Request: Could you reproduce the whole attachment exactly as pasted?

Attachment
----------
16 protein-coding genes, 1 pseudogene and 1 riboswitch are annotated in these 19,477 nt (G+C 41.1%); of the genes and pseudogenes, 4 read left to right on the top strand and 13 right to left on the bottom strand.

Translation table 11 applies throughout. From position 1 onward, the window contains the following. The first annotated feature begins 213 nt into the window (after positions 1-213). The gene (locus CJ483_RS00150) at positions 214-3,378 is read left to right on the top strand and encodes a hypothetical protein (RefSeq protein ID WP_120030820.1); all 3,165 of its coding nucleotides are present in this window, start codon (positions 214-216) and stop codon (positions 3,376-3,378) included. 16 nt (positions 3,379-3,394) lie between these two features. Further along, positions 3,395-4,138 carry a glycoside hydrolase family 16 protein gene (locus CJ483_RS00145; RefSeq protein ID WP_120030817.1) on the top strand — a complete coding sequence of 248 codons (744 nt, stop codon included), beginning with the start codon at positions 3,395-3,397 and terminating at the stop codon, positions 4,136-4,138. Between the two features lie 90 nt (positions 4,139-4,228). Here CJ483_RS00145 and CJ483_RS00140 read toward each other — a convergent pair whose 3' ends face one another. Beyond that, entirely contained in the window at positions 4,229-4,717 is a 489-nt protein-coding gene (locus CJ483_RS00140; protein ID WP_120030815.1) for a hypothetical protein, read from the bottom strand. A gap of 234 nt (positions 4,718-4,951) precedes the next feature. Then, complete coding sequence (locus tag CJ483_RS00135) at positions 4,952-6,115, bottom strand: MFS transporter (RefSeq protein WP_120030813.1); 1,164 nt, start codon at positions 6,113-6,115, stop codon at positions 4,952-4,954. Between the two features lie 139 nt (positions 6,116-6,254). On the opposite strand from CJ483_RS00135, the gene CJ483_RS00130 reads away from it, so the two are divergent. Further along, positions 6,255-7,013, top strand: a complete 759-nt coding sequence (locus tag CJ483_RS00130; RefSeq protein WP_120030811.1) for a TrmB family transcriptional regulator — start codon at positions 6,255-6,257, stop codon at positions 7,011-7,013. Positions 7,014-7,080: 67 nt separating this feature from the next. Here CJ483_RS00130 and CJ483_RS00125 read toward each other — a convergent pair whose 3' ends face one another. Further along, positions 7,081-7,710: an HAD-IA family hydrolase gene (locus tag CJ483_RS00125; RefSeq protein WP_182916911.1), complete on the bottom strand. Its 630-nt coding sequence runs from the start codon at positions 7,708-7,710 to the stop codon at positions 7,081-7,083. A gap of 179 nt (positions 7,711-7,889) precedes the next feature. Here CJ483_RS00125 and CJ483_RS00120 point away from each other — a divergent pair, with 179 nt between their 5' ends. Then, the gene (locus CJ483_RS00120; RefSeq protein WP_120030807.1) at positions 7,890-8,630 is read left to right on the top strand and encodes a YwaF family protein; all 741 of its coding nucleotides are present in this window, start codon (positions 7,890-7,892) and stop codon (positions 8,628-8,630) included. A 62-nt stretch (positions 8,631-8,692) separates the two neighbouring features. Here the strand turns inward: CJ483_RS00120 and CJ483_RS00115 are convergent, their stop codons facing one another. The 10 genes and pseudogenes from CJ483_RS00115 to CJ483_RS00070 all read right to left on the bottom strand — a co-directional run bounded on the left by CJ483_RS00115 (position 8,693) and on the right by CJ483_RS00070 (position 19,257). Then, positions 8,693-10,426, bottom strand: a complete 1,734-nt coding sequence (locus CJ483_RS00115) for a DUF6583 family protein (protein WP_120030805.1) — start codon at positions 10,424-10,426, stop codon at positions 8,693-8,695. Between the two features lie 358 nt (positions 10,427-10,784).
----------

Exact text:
16 protein-coding genes, 1 pseudogene and 1 riboswitch are annotated in these 19,477 nt (G+C 41.1%); of the genes and pseudogenes, 4 read left to right on the top strand and 13 right to left on the bottom strand.

Translation table 11 applies throughout. From position 1 onward, the window contains the following. The first annotated feature begins 213 nt into the window (after positions 1-213). The gene (locus CJ483_RS00150) at positions 214-3,378 is read left to right on the top strand and encodes a hypothetical protein (RefSeq protein ID WP_120030820.1); all 3,165 of its coding nucleotides are present in this window, start codon (positions 214-216) and stop codon (positions 3,376-3,378) included. 16 nt (positions 3,379-3,394) lie between these two features. Further along, positions 3,395-4,138 carry a glycoside hydrolase family 16 protein gene (locus CJ483_RS00145; RefSeq protein ID WP_120030817.1) on the top strand — a complete coding sequence of 248 codons (744 nt, stop codon included), beginning with the start codon at positions 3,395-3,397 and terminating at the stop codon, positions 4,136-4,138. Between the two features lie 90 nt (positions 4,139-4,228). Here CJ483_RS00145 and CJ483_RS00140 read toward each other — a convergent pair whose 3' ends face one another. Beyond that, entirely contained in the window at positions 4,229-4,717 is a 489-nt protein-coding gene (locus CJ483_RS00140; protein ID WP_120030815.1) for a hypothetical protein, read from the bottom strand. A gap of 234 nt (positions 4,718-4,951) precedes the next feature. Then, complete coding sequence (locus tag CJ483_RS00135) at positions 4,952-6,115, bottom strand: MFS transporter (RefSeq protein WP_120030813.1); 1,164 nt, start codon at positions 6,113-6,115, stop codon at positions 4,952-4,954. Between the two features lie 139 nt (positions 6,116-6,254). On the opposite strand from CJ483_RS00135, the gene CJ483_RS00130 reads away from it, so the two are divergent. Further along, positions 6,255-7,013, top strand: a complete 759-nt coding sequence (locus tag CJ483_RS00130; RefSeq protein WP_120030811.1) for a TrmB family transcriptional regulator — start codon at positions 6,255-6,257, stop codon at positions 7,011-7,013. Positions 7,014-7,080: 67 nt separating this feature from the next. Here CJ483_RS00130 and CJ483_RS00125 read toward each other — a convergent pair whose 3' ends face one another. Further along, positions 7,081-7,710: an HAD-IA family hydrolase gene (locus tag CJ483_RS00125; RefSeq protein WP_182916911.1), complete on the bottom strand. Its 630-nt coding sequence runs from the start codon at positions 7,708-7,710 to the stop codon at positions 7,081-7,083. A gap of 179 nt (positions 7,711-7,889) precedes the next feature. Here CJ483_RS00125 and CJ483_RS00120 point away from each other — a divergent pair, with 179 nt between their 5' ends. Then, the gene (locus CJ483_RS00120; RefSeq protein WP_120030807.1) at positions 7,890-8,630 is read left to right on the top strand and encodes a YwaF family protein; all 741 of its coding nucleotides are present in this window, start codon (positions 7,890-7,892) and stop codon (positions 8,628-8,630) included. A 62-nt stretch (positions 8,631-8,692) separates the two neighbouring features. Here the strand turns inward: CJ483_RS00120 and CJ483_RS00115 are convergent, their stop codons facing one another. The 10 genes and pseudogenes from CJ483_RS00115 to CJ483_RS00070 all read right to left on the bottom strand — a co-directional run bounded on the left by CJ483_RS00115 (position 8,693) and on the right by CJ483_RS00070 (position 19,257). Then, positions 8,693-10,426, bottom strand: a complete 1,734-nt coding sequence (locus CJ483_RS00115) for a DUF6583 family protein (protein WP_120030805.1) — start codon at positions 10,424-10,426, stop codon at positions 8,693-8,695. Between the two features lie 358 nt (positions 10,427-10,784).